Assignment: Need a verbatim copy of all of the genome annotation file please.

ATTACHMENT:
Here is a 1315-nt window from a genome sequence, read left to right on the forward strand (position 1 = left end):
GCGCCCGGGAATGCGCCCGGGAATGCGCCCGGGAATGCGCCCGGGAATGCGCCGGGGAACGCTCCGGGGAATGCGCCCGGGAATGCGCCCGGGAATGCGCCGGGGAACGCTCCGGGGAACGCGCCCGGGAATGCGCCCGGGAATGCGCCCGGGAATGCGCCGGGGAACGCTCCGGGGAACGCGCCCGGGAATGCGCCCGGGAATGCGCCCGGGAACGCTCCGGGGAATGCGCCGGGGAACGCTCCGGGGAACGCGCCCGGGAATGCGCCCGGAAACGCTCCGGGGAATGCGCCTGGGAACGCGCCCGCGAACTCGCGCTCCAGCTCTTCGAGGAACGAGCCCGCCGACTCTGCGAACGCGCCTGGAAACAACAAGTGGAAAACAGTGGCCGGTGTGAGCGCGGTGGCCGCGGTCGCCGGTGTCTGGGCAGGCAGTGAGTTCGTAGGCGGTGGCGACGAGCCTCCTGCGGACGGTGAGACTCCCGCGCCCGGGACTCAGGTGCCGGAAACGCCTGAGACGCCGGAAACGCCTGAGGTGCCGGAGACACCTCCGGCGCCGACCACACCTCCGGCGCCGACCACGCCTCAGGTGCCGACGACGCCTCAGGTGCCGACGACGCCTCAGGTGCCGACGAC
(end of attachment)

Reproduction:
Here is a 1315-nt window from a genome sequence, read left to right on the forward strand (position 1 = left end):
GCGCCCGGGAATGCGCCCGGGAATGCGCCCGGGAATGCGCCCGGGAATGCGCCGGGGAACGCTCCGGGGAATGCGCCCGGGAATGCGCCCGGGAATGCGCCGGGGAACGCTCCGGGGAACGCGCCCGGGAATGCGCCCGGGAATGCGCCCGGGAATGCGCCGGGGAACGCTCCGGGGAACGCGCCCGGGAATGCGCCCGGGAATGCGCCCGGGAACGCTCCGGGGAATGCGCCGGGGAACGCTCCGGGGAACGCGCCCGGGAATGCGCCCGGAAACGCTCCGGGGAATGCGCCTGGGAACGCGCCCGCGAACTCGCGCTCCAGCTCTTCGAGGAACGAGCCCGCCGACTCTGCGAACGCGCCTGGAAACAACAAGTGGAAAACAGTGGCCGGTGTGAGCGCGGTGGCCGCGGTCGCCGGTGTCTGGGCAGGCAGTGAGTTCGTAGGCGGTGGCGACGAGCCTCCTGCGGACGGTGAGACTCCCGCGCCCGGGACTCAGGTGCCGGAAACGCCTGAGACGCCGGAAACGCCTGAGGTGCCGGAGACACCTCCGGCGCCGACCACACCTCCGGCGCCGACCACGCCTCAGGTGCCGACGACGCCTCAGGTGCCGACGACGCCTCAGGTGCCGACGAC